Bladder Stones in Dogs - Causes, Symptoms, and Home Remedies

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What are bladder stones in dogs?

Bladder stones, also called cystic calculi or uroliths, are mineral formations that develop in a dog's urinary bladder. They can vary in size and composition, ranging from small grains to pebble-like structures. These stones can lead to frequent urinary tract infections, pain, and blockage of the urinary tract. Not all dogs with bladder stones display obvious symptoms. Common types of bladder stones include struvite and calcium oxalate stones. When they grow to a certain size, they can cause inflammation, pain, and obstruct urination. Failure to treat bladder stones promptly can result in serious complications such as bladder rupture and obstruction. Seeking appropriate medical treatment is highly recommended in these cases for the best outcome for your dog.

Common causes of bladder stones in dogs


Bladder stones can form due to various factors like genetics, environment, diet, bacterial infections, and metabolic abnormalities.

Consider the following causes of bladder stones as well:

  • Dietary factors

    Excessive intake of certain minerals can lead to the formation of tiny crystals that can injure the bladder and mix with discharge produced by the damage, gradually growing and hardening into stone-like structures.

  • pH imbalance in the urine

    Stones can form in the urine due to an imbalance in the acidity of the dog’s urine. If the pH level of the urine is too high or too low, stones may be more likely to develop.

  • Secondary factors

    Stones can be attributed to secondary causes, such as disease. For instance, if your dog has a urinary tract infection due to diabetes, it can lead to the formation of stones. Additionally, in cases of Cushing's disease, the elevated cortisol levels prompt increased excretion of calcium in your dog's urine, which can subsequently result in stone formation. Stones can also arise from factors like liver failure, infection, and an imbalance of calcium and phosphorus.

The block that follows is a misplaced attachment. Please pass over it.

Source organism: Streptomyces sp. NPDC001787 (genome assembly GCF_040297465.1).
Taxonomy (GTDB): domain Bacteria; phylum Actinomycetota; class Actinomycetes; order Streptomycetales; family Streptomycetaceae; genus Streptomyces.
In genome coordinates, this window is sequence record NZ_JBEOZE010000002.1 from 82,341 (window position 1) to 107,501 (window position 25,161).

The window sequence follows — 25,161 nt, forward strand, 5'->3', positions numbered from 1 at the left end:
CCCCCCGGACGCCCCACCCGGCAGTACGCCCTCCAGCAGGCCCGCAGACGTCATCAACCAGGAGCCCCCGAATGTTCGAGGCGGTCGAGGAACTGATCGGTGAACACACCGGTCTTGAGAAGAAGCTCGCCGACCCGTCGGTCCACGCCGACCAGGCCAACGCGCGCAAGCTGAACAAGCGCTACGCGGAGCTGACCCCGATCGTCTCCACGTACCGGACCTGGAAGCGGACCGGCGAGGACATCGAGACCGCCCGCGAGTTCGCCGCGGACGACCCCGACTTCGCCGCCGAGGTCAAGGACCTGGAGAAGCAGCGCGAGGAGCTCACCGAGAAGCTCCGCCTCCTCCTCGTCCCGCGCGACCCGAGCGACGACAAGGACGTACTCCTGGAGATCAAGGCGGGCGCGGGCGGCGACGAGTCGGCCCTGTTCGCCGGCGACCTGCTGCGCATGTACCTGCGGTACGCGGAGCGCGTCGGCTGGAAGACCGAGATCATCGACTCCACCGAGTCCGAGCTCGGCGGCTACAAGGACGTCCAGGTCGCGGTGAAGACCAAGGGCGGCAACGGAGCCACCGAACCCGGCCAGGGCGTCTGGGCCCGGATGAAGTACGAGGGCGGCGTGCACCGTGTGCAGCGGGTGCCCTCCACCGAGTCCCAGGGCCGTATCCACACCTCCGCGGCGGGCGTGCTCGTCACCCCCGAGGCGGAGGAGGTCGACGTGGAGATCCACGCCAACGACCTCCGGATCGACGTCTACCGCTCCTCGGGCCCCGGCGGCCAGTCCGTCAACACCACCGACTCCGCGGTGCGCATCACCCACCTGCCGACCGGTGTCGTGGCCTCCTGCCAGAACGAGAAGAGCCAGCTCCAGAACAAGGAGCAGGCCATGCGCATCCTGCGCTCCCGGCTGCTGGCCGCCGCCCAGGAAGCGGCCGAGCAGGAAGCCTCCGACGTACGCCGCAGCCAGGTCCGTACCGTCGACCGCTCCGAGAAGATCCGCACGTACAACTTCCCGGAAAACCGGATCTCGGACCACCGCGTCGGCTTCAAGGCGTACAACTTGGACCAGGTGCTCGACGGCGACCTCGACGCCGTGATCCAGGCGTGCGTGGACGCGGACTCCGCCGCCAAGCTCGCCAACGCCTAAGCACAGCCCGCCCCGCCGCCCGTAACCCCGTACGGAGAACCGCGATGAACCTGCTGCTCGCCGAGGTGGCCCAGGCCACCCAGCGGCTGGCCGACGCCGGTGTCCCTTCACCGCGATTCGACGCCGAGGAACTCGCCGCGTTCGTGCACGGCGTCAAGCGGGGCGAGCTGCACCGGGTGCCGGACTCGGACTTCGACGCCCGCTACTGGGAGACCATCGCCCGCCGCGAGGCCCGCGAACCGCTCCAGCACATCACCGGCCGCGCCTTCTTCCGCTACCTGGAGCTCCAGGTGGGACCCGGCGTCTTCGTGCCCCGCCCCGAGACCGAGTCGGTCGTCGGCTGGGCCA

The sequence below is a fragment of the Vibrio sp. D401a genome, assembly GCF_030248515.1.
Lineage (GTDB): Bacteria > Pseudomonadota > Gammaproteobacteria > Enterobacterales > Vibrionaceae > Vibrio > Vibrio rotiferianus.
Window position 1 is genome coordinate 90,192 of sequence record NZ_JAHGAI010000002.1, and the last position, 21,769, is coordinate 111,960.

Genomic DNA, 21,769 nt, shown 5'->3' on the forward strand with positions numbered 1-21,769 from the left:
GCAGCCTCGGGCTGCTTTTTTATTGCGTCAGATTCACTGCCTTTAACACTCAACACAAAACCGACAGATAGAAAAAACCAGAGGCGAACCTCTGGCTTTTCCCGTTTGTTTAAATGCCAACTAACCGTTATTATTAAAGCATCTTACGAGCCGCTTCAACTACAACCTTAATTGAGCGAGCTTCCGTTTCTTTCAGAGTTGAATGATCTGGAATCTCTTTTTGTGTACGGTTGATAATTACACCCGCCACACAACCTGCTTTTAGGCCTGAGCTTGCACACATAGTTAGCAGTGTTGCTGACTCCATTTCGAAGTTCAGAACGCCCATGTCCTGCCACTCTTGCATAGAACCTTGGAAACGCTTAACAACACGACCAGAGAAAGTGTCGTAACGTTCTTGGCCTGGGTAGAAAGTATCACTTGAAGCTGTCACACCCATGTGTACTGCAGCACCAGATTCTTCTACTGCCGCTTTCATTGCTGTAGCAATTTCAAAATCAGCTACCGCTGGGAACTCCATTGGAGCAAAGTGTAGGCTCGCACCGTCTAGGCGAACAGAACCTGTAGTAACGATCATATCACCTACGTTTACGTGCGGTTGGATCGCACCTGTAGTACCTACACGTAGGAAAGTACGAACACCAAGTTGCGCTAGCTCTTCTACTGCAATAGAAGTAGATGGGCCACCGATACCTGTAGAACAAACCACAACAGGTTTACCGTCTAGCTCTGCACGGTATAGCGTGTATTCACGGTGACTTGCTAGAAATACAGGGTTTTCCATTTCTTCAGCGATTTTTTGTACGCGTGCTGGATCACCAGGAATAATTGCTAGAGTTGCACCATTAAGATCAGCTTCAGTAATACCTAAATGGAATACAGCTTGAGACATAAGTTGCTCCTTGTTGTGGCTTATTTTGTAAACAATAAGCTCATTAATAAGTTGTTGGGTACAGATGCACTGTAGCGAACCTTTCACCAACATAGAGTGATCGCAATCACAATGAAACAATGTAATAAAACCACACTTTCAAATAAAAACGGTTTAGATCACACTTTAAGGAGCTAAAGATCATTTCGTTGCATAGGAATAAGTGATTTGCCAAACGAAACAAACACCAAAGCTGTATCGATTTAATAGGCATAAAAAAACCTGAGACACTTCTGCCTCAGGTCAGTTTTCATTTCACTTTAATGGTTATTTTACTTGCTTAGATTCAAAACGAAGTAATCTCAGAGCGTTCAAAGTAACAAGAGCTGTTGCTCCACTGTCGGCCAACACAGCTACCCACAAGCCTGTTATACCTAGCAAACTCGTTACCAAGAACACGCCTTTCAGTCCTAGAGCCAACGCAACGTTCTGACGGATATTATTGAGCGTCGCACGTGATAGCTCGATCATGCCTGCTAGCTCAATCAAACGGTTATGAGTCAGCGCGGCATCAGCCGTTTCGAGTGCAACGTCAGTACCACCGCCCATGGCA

Symptoms of bladder stones in dogs

Bladder stones in dogs can go unnoticed, especially in females due to their shorter and wider urethra. Larger stones can cause urination problems or irritate the bladder/urethral lining. Initial small crystals are excreted through urine, making symptoms pass without notice. However, common signs include blood in urine and your pet straining to urinate. Stones rubbing against the bladder wall cause hematuria, while urination strain can result from inflammation, muscle spasms, or physical blockage.

Symptoms may also include:

  • Abnormal urination
  • Decreased urination volume and increased frequency
  • Hematuria (blood in urine)
  • White or colorless urine
  • Stomach bloating and abdominal pain
  • Avoidance of exercise and low energy
  • Vomiting

Risk of bladder stones in dogs

Stones are primarily composed of two types: struvite stones and calcium oxalate stones. Struvite stones are most frequently found in females around the age of 3 and are more prevalent in certain dog breeds such as Shih Tzu, Miniature Schnauzer, Yorkshire Terrier, Labrador Retriever, and Dachshund.

The main cause of struvite stones is usually a lower urinary tract infection. Calcium oxalate stones are more common in males around the age of 9 and tend to affect breeds such as Keeshonds, Norwich Terriers, Norfolk Terriers, and Pomeranians. If the symptoms of bladder stones are severe and left untreated, it can lead to complications such as bladder rupture, ureteral obstruction, and chronic urinary tract infections. Complete blockage of the urinary tract is an especially dangerous condition that requires immediate surgical treatment at a veterinary hospital.